Criticisms continue. The EU proposal has been termed a zombie ISDS (PDF), whilst being critiqued for the noted narrow breadth of expertise of judges and also for basically trying to improve something which should not exist in any event.  Yet this final argument draws from the premise that national courts should determine national issues, whereas the IP and climate change discussion proceeds from the premise that this cannot work, because of the different allocations of power between states and private entities. Indeed, because of this it could be argued that ISDS – or perhaps a new form of ISDS – might provide an exciting model for a more holistic approach to dispute resolution.

Some rose-tinted foresighting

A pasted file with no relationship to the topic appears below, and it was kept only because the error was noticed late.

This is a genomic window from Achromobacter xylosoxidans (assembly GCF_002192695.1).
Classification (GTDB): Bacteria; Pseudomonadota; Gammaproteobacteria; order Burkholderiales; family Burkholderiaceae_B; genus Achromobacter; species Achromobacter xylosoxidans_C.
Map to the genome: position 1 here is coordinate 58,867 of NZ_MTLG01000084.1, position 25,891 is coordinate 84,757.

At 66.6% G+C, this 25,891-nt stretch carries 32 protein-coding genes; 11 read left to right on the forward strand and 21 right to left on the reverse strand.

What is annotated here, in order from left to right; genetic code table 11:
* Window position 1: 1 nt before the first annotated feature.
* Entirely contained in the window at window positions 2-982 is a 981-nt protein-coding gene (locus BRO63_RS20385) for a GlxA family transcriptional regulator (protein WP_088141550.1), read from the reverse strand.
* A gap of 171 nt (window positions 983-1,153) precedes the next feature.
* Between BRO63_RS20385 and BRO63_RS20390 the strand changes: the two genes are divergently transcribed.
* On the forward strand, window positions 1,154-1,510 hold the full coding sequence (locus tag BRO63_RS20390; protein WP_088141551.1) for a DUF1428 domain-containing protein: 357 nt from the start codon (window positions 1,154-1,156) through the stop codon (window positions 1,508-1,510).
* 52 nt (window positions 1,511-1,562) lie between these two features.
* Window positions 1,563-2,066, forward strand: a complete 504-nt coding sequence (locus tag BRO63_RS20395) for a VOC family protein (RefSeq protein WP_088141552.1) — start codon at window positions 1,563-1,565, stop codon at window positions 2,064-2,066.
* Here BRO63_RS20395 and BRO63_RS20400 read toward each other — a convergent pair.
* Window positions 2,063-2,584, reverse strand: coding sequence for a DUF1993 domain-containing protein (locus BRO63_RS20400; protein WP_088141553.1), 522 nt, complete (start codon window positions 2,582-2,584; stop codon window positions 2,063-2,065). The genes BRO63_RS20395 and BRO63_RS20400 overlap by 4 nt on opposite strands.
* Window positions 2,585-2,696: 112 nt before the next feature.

How could TTIP be further improved – both for itself and for other agreements? Substantively, it could provide that states and also investors must take steps to pursue protection of the environment and action against climate change, and that this is to be of equal (or greater?) importance than trade and economic gain –  or at least, that trade and environment policies should be mutually supportive . It could also provide that states should meet obligations imposed under UNFCCC instruments and that investors must assist them in  doing this – rather than refuse to share their IP.  It could be argued that this is highly unlikely to come about, but then again there has been significant innovation in the EU and US negotiations and also elsewhere, with for example tobacco based activity being excluded from ISDS in the Trans-Pacific Partnership (art 29.5).